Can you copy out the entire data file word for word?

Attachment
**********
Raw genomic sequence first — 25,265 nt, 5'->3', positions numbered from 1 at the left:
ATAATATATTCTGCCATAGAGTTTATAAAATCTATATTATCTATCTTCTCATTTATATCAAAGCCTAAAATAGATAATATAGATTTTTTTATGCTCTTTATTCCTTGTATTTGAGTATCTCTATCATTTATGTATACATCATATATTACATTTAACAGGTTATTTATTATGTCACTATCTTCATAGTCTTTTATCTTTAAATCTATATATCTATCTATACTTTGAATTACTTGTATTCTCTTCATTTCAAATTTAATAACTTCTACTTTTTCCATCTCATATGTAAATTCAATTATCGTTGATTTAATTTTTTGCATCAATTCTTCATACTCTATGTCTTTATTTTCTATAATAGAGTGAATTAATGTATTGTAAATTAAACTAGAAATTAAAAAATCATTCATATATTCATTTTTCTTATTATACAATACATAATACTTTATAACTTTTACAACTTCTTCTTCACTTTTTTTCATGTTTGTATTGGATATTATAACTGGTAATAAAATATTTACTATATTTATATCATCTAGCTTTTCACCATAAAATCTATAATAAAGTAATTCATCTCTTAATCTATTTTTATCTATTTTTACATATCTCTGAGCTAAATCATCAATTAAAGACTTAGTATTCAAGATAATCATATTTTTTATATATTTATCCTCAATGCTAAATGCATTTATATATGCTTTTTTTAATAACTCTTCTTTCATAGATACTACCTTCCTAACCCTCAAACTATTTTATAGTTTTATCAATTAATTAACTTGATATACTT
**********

Raw genomic sequence first — 25,265 nt, 5'->3', positions numbered from 1 at the left:
ATAATATATTCTGCCATAGAGTTTATAAAATCTATATTATCTATCTTCTCATTTATATCAAAGCCTAAAATAGATAATATAGATTTTTTTATGCTCTTTATTCCTTGTATTTGAGTATCTCTATCATTTATGTATACATCATATATTACATTTAACAGGTTATTTATTATGTCACTATCTTCATAGTCTTTTATCTTTAAATCTATATATCTATCTATACTTTGAATTACTTGTATTCTCTTCATTTCAAATTTAATAACTTCTACTTTTTCCATCTCATATGTAAATTCAATTATCGTTGATTTAATTTTTTGCATCAATTCTTCATACTCTATGTCTTTATTTTCTATAATAGAGTGAATTAATGTATTGTAAATTAAACTAGAAATTAAAAAATCATTCATATATTCATTTTTCTTATTATACAATACATAATACTTTATAACTTTTACAACTTCTTCTTCACTTTTTTTCATGTTTGTATTGGATATTATAACTGGTAATAAAATATTTACTATATTTATATCATCTAGCTTTTCACCATAAAATCTATAATAAAGTAATTCATCTCTTAATCTATTTTTATCTATTTTTACATATCTCTGAGCTAAATCATCAATTAAAGACTTAGTATTCAAGATAATCATATTTTTTATATATTTATCCTCAATGCTAAATGCATTTATATATGCTTTTTTTAATAACTCTTCTTTCATAGATACTACCTTCCTAACCCTCAAACTATTTTATAGTTTTATCAATTAATTAACTTGATATACTT